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Setting Up Your School At Home Space

This whole school at home thing is new for most of us. Making the adjustment to learning at home can be challenging for kids (and parents) without setting up some clear guidelines and boundaries. 

Take these five steps to set yourself up for success in your remote school at home space. 


Limit Distractionsremote learning

It’s easy for kids to get distracted with devices, toys, video games, and everything in between. One way to ensure kids are focused on their teacher is to limit distractions around the home. Put parental controls on the laptop so kids can’t pull up social media or video games during school hours. Ask them to leave their phones in the bedroom, or take them and put them into a bin until they’re done for the day. 

 

Set Up A Work Space

The easiest way to avoid distractions is to set up a dedicated work space where kids don’t have those distractions. If you have a guest bedroom or office, turn that into the classroom space. Those are good options because the kids won’t associate dinner or TV time with that space. If you don’t have an extra room, you can still use the kitchen table or a table in another room. You’ll just need to come up with a storage solution so you can easily put everything in one bin when the school day is over.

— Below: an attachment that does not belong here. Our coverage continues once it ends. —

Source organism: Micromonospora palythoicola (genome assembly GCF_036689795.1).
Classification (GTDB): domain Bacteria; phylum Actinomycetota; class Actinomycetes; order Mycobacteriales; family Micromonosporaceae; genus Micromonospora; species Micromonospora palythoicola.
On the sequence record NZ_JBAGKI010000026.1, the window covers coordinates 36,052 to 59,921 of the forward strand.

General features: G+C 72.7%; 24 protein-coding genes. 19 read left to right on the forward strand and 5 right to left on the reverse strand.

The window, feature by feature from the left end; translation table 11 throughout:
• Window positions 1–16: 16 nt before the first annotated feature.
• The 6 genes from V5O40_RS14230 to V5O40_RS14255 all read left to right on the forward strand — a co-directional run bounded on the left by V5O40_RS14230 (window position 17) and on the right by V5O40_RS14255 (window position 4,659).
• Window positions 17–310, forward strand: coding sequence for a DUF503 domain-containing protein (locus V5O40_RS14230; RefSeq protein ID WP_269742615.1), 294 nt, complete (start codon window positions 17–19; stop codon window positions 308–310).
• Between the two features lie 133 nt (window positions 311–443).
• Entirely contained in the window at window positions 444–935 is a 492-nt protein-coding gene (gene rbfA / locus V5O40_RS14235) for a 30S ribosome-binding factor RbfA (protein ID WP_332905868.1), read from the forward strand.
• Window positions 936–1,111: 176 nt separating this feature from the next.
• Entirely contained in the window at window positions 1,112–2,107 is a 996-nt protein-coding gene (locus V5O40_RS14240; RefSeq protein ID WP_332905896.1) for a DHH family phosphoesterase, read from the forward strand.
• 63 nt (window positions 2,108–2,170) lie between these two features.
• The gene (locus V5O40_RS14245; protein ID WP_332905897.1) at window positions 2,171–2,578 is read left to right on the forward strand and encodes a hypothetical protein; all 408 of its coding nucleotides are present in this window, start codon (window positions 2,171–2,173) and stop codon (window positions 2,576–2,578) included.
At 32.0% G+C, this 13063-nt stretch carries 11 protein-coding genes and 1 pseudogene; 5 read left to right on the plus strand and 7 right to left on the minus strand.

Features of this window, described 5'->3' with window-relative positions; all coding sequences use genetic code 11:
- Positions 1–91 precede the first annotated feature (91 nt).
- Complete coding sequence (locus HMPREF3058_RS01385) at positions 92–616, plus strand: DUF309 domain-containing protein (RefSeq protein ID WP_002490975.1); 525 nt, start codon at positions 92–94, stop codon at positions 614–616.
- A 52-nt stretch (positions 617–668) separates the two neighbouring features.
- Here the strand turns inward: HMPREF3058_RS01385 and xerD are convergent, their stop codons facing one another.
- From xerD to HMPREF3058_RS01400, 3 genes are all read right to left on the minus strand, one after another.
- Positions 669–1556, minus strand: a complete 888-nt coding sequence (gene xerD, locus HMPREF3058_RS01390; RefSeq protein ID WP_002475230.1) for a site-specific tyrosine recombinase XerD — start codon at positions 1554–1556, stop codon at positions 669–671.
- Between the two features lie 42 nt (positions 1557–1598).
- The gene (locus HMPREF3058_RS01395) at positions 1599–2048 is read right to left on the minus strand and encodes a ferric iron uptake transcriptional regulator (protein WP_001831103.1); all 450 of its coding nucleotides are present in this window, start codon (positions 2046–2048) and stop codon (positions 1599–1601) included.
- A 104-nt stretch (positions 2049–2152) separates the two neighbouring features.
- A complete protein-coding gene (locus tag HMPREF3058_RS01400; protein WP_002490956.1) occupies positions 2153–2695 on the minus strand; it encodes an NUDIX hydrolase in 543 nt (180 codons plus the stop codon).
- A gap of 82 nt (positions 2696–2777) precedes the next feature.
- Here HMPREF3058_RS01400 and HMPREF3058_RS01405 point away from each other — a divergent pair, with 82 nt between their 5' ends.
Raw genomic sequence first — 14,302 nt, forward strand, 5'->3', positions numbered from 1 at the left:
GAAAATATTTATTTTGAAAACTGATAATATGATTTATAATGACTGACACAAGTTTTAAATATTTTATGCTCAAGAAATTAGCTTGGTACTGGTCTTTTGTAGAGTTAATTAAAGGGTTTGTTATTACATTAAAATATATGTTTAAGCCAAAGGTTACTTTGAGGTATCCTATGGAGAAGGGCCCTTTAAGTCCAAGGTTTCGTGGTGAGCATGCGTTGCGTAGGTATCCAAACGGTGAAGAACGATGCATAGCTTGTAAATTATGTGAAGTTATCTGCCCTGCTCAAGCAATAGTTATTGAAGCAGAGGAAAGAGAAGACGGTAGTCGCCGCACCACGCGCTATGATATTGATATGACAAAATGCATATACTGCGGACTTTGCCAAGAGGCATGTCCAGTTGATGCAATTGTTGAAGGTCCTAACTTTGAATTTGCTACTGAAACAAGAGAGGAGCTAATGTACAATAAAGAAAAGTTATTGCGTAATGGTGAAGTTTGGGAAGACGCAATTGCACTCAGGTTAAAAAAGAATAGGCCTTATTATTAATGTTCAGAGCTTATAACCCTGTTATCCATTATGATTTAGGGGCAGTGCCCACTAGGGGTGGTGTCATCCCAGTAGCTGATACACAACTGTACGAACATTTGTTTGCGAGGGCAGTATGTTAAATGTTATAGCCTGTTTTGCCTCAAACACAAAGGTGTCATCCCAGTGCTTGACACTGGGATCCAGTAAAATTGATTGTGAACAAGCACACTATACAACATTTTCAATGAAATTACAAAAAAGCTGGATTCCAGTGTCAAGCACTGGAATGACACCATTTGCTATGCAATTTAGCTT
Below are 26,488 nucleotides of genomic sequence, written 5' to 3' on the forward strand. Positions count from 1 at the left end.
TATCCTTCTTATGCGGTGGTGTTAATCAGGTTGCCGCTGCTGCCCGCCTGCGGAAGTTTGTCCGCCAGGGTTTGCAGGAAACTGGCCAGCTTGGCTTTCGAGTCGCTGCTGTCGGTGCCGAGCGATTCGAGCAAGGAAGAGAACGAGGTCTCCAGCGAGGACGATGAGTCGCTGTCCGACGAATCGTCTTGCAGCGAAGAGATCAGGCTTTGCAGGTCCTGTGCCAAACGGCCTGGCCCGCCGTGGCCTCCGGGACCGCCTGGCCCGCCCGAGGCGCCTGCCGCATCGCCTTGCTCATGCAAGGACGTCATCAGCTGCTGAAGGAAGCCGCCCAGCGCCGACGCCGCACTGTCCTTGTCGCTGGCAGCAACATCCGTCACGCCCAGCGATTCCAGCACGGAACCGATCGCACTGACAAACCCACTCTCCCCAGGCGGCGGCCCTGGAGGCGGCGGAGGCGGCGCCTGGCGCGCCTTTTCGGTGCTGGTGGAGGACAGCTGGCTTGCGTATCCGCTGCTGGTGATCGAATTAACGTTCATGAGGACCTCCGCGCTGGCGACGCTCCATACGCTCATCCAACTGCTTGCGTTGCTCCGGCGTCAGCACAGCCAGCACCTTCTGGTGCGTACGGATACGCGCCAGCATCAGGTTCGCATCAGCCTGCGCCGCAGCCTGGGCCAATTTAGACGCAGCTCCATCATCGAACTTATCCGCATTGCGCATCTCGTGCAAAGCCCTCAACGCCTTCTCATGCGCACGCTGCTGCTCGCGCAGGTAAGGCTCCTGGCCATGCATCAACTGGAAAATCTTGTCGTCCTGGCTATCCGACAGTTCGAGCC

Store Your School Supplies Nearby

You don’t want to have kids running all over the house to find a pencil and paper, or a pair of scissors. Put shelves or storage bins nearby your school space, so materials are handy. You’ll need to store books, curriculum, worksheets and laptops. Other supplies to gather include blank paper, pens, pencils, scissors, markers, art supplies and anything else your kids may need for their classes. Use dividers to stay organized. You can have an inbox system of work they need to complete and an outbox system for work they’re ready to have you review or turn in. 

 

Set Time Limitsremote learning

Kids want to know what to expect each day. Their teachers may have a specific schedule for them to follow. If they don’t have a set schedule, consider creating one. A little front work on your end will help the week go smoothly. Routines are good for kids. If you’re doing your own schedule, set time limits for work, and build time in for recess. Letting kids go outside or take a break for 15 minutes will help them refocus and keep energy levels up.

 

Have Snacks Handy

Make sure you’ve got snacks available that are easily accessible for your kids. Set them up with a reusable water bottle and a snack that they can have nearby. 

Check out Happy Camper Live’s website for recess ideas like basketball camp, baseball camp and more.